International Dialogue on Migration (IDM)
The 2030 Agenda for Sustainable Development (2030 Agenda) marks the first-time migration has been fully recognized as a core development consideration by the international community. The 2030 Agenda consists of 17 Sustainable Development Goals (SDGs) and 169 accompanying targets – eight of which are explicitly linked to human mobility and all of which have an impact on, or are impacted by, human mobility.
Strengthening the positive impact of human mobility on societies and sustainable development can help to advance key priority areas of the UN Common Agenda and 2030 Agenda and support the role of human mobility as a global public good for a renewed global social contract. This means understanding migration and displacement in the broader context of challenges to the social contract – such as inadequate health systems; gaps in social protection; or environmental degradation – and reinforcing the role of migration to build stronger communities, thereby ensuring that the future of human mobility is embedded in multilateral and national frameworks for the years to come.
The forthcoming SDG Summit, which will take place in September 2023, marks the mid-way point of the implementation of the 2030 Agenda, and an opportunity to assess progress towards the SDGs. In support of these common efforts, both sessions of the International Dialogue on Migration (IDM) – in New York and Geneva – will focus on assessing how migration – and IOM – can further contribute to the attainment of the SDGs, leaving no one behind.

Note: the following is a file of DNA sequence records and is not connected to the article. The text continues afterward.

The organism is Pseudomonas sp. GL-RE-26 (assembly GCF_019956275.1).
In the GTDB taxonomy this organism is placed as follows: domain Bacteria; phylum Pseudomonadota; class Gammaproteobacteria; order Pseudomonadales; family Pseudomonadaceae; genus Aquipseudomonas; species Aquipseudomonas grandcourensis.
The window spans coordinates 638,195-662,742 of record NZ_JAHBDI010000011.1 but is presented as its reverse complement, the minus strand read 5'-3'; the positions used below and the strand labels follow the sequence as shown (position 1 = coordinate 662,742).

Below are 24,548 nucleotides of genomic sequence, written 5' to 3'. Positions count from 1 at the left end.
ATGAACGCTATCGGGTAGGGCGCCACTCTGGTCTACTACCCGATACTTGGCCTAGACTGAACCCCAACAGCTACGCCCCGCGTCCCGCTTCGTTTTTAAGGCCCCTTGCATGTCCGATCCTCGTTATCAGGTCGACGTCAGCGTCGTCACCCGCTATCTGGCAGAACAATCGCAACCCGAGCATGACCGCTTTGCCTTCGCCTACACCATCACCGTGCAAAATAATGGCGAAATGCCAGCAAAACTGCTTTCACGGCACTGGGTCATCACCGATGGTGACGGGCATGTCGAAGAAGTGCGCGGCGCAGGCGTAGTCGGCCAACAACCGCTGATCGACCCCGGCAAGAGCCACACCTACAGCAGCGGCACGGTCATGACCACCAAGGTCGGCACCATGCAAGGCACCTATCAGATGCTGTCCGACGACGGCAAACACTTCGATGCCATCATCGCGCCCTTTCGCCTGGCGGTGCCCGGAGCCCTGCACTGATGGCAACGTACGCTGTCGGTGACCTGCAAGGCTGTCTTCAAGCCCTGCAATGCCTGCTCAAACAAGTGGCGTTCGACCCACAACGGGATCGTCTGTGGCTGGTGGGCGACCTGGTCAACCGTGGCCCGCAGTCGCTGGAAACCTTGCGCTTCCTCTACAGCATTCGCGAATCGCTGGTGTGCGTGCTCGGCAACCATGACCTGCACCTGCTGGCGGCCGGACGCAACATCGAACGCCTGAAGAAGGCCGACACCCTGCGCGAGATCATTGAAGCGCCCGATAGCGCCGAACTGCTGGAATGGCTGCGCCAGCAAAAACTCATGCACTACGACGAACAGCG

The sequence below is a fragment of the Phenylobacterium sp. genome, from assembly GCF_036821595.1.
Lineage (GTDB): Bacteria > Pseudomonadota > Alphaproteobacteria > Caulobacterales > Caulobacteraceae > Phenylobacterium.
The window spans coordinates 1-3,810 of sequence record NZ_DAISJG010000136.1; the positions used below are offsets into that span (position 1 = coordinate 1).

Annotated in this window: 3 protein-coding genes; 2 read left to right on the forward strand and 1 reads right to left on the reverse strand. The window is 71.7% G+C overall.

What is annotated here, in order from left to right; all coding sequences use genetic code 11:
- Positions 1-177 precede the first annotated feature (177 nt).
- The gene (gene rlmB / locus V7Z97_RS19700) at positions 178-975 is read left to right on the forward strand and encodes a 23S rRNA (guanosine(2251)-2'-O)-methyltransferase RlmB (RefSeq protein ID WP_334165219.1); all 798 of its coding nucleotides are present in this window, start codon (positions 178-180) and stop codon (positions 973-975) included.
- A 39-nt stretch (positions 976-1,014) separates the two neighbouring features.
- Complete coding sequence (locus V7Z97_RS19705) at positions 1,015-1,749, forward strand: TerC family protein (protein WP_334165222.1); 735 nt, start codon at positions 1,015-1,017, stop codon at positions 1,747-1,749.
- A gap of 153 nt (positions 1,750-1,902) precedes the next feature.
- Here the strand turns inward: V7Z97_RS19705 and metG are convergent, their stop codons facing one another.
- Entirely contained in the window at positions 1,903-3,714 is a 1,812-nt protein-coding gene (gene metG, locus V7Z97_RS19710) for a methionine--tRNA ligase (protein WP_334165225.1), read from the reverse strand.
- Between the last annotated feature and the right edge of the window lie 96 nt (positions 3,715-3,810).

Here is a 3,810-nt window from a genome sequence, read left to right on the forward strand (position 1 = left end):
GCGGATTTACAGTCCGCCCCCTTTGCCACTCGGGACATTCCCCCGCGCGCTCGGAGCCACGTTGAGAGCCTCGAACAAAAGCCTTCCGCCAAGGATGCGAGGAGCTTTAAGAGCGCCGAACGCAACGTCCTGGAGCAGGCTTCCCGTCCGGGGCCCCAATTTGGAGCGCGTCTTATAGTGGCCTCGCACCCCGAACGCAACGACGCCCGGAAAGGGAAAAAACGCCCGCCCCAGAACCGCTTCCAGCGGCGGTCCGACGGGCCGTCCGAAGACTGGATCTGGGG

The two sessions of the IDM are part of a broader global process to develop transformative and accelerated actions leading up to the target year of 2030 for achieving the SDGs. In this context, the IDM will be timely in the lead up to global commitments that include the High-Level Political Forum on Sustainable Development (HLPF), the UN High-level meeting on universal health coverage (UHC-HLM), the SDG Summit, and the Summit of the Future. It will also guide IOM’s own contributions to attaining the SDGs and particular IOM contributions to the Summit of the Future and other key UN processes, including by discussing and contributing to refine “acceleration points”, which were first introduced by IOM in its submissions to the HLPF in 2020. These actions – in the context of major global transformations that already present and will continue to generate an evolving set of challenges and opportunities in relation to human mobility – apply an integrated approach to migration, recovery and sustainable development, and build on the opportunities the GCM objectives can bring for the achievement of the SDGs individually and as a whole